Lena Caldwell has been a receptionist in the human resources department of a New York bank for three years. Despite her work in a very visible position in which she deals with scores of people each day, Lena is painfully shy. Her professional persona is “praised regularly by her superiors for the friendly and cheerful way she had of greeting visitors to the bank . . . and although she was well-liked by everyone in the office she still kept to herself.” She brings her lunch and eats alone.
Lena grew up as a sheltered only child by strict, but very loving parents. Her parents are both dead and Lena lives alone in the house where she grew up. She has no friends and only a nodding acquaintance with her neighbors. Lena spends a lot of her time sewing and reading romance novels. She only drives her late father’s 1987 Cadillac to and from the grocery store. At 25, she has “pretty much resigned herself to the fact that she would probably die an old maid.”
Quincy Taylor grew up as one of nine children in a close-knit family. He lives alone in a Brooklyn condominium. He is an outgoing guy who has good friends and a promising future. In his early 30s, he is beginning to look ahead toward “the big picture.” A better job and, someday, a wife and children.
When First Love begins, Quincy is preparing for an interview as assistant human resources manager at the bank where Lena works. She is the first person he meets when he arrives. The interview goes well and Quincy is confident he has the position. As he leaves, he encounters Lena again and playfully tells her that she has brought him luck. Two weeks later, when he starts his new job, Lena is there to greet him.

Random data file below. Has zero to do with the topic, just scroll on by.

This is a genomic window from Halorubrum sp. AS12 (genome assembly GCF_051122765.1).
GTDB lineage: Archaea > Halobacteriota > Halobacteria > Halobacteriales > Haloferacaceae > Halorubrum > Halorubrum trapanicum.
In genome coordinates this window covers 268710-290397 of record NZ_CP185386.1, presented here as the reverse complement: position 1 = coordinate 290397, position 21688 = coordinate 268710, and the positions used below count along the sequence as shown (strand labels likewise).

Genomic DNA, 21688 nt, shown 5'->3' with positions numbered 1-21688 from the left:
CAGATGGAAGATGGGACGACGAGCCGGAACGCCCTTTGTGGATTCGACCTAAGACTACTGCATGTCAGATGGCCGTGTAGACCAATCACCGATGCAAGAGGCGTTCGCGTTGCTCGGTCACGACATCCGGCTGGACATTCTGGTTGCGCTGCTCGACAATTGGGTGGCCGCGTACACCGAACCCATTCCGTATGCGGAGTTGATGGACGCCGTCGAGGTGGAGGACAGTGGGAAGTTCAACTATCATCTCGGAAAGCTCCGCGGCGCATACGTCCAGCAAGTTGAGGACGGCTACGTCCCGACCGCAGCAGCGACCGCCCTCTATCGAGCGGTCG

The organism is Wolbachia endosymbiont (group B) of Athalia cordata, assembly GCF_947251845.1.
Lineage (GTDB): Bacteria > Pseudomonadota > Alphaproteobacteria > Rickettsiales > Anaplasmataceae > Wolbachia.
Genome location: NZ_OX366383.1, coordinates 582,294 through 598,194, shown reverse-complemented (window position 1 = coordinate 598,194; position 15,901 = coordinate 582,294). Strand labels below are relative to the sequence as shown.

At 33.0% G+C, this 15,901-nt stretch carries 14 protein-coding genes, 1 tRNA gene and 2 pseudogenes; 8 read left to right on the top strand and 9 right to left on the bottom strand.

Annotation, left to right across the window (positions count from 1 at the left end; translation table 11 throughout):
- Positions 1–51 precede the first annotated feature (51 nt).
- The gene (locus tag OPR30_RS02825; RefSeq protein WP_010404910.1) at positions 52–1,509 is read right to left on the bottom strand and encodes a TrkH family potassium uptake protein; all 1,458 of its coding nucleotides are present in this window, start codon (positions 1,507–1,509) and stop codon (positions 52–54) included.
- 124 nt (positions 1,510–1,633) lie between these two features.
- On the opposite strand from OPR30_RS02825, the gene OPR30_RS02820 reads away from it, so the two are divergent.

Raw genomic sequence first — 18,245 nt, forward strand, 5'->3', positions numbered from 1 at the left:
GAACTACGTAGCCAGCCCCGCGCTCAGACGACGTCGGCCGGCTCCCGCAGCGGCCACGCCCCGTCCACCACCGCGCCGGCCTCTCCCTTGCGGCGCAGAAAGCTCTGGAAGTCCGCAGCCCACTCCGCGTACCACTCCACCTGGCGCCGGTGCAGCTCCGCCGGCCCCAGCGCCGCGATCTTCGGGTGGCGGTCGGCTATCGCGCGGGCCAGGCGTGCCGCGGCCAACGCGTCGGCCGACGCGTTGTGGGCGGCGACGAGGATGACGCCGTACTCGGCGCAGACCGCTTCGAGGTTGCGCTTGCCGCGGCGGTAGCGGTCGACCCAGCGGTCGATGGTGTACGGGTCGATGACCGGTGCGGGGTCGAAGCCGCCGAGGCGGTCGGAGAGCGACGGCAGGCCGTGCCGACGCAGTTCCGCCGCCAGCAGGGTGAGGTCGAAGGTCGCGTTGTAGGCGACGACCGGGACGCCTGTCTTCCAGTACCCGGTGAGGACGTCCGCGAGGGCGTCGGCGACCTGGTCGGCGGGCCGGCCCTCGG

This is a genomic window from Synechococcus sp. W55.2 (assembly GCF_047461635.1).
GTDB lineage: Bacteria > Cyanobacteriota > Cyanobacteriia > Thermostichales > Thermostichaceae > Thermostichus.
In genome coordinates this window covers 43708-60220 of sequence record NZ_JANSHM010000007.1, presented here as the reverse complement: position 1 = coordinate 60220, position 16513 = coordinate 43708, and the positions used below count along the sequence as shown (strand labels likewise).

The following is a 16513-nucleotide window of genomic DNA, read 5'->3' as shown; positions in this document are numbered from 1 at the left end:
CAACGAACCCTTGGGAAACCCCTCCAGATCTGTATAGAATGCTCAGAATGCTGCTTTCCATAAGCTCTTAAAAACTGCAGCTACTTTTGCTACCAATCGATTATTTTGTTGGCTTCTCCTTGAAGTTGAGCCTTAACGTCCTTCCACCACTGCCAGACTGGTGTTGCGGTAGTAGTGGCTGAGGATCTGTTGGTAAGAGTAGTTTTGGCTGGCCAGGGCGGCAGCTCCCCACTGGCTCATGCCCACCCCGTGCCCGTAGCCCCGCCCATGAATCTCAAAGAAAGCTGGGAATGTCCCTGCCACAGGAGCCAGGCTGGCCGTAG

A friendship begins between Lena and Quincy - despite the blatant attention of other women at the bank. A clique of professionals there excludes Lena from their activities because of her shyness and her job status. But Quincy is steadfast in his friendship with Lena. His first instincts are to protect the vulnerable and sheltered young woman. Quincy, who is normally attracted to women who are “assertive and a little bit uninhibited,” is taken aback as his feelings for Lena intensify.
First Love is a coming-of-age romance. It is the story of opposites attracting. Cheryl Faye has created two very believable characters whose relationship is warm and sweet. While Quincy is more experienced than Lena, Cheryl Faye has restrained her hero’s approach to her heroine so that he doesn’t come across as a reformed cad. Quincy does not want to accelerate his relationship with Lena until and unless he can be sure of his own feelings. He carefully considers
his actions and words so that there are no misunderstandings between them.
It is heartwarming to watch a new-school guy embark on an old school courtship. Quincy pursues Lena with telephone conversations, movies, a date to an amusement park and flowers. It is a tailor-made seduction of a young woman who had been prevented from partaking in such activities as a teenager. However, the author has created a hero with such finesse, his actions are always natural, never calculated.
Quincy matures through his relationship with Lena and she blossoms. She makes friends, develops a profitable sideline and returns to school. While Quincy is a great part of her life, Lena begins to grow independently. Major secondary characters offer wise counsel and love. A momentary distraction provides a bit of melodrama near the conclusion of the novel that is quickly resolved.
Cheryl Faye published two novels and a novella before taking a brief hiatus from writing. She returned last year with A Test of Time, a sequel to her second novel, A Time for Us. The author has begun to regain her footing with First Love.